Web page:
There is currently a small ruckus in the in the blogosphere in Sweden around the low quality of blogs, around the herd mentality that often comes with a hot topic being discussed. The complaints are all too common, we hear them all the time, often put forward by representatives from so called old media that see their monopoly on organisation of information being challenged by, ohh my god, individuals! Equally often I hear people expressing fears that all communication in the future will be by IMs, by blogs, by wikis, by whatever webtool that is the current trend (or rather when traditional media picks up the trends). The problem is that the questions that often are asked and the subsequent responses are inherently wrong.
The major changes will not happen in the clash between different kinds of production and distribution models for media and information. There will traditional media (however changed from current model), there will be paper newspapers, and there will be many similarities to what the media landscape look today. The major changes will take place in areas that are affected by the new tools. Let me present an analogy from the car industry.
In the middle of the last century the car became standard for a big portion of the US households, the industry was thriving and the wings at the back of the cars became bigger by the minute. This was essentially a change in the transportation industry but people didn’t stop walking, they didn’t stop using the subway to go from downtown to uptown Manhattan, they didn’t stop using the bike. Yes, there was a change in how much they used those means of transportation but they did not disappear, i.e. the structure of the way we communicated and commuted changed but old ways were still around. When futurist predicted the future the main ideas around transportation was in how transportation itself would change (flying cars, moving sidewalks, the ideas were infinite in numbers). However, the real change was outside the transportation business itself.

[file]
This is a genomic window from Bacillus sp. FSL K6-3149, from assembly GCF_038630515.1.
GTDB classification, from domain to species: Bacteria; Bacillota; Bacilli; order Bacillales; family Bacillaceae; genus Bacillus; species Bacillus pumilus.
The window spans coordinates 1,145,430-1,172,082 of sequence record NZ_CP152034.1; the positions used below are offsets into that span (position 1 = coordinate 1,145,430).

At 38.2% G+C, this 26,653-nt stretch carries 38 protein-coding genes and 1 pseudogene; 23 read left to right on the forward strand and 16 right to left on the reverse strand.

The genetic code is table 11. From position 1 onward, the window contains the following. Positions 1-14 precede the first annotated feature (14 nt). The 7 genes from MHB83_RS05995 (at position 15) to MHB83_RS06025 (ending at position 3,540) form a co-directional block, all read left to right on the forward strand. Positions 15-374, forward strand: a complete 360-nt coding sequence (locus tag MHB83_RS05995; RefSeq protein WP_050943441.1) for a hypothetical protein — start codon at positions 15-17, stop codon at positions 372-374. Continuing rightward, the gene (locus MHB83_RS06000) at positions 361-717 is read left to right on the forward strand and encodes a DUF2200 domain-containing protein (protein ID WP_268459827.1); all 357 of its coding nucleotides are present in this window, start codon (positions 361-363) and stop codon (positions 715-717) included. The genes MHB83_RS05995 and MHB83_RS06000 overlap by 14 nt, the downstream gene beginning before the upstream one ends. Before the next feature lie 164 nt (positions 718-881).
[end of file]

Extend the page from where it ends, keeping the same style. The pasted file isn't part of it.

Think for a minute how the car changed the entire structure on how to build cities. There is no coincidence that it was in the US where malls located outside the cities first emerged, malls you have to take a car to. This is a concept that now is adopted in many other countries throughout the world. This has profoundly changed the way people live, the very essence on how we choose to organise our lives. Could a company like IKEA, the world’s biggest furniture retail brand even exist without the car? Probably not in the shape we know it today.
Same thing goes for the phone. When introduced corporate managers and many alike considered the phone a waste of time. What would people do, chat all day and perform no work? Nota bene, this was in days before the rise of the call centres where people work with the sole purpose of chatting on the phone all day.
This is the approach we have to take when discussing how the new landscape of communication and value creation will affect our world. We have to take a step back and look on how these new technologies will change areas far away from the IT business itself because that is where the real impact will be felt. And the impact will be even greater than the impact of the car since IT today is interwoven in almost every part of life, no matter what we think of that. Going to a café, the music will probably be played of a computer filled with pirate MP3 songs, taking a trip in a car you are likely to be guided by data stored at some remote data centre in the Netherlands (if you use the TomTom that is), if you date regularly there is a good chance that at least some of the dates started out as an online flirt. IT is in the very fabric of life and the internet is only 5000 days old, imagine what will happen next!
If we constantly measure new phenomena against the old model we are very likely to miss the great opportunities that are out there to be captured in the future. However, even if we free ourselves from the constraints of the past we will make mistakes, we will make predictions that prove to be utterly incorrect but that is quite in order. Innovation and thinking new is a venture into the unknown and hence unpredictable but it is a path we have to walk if we want to have at least a chance to prosper tomorrow rather than thinking about those old glory days of yesterday.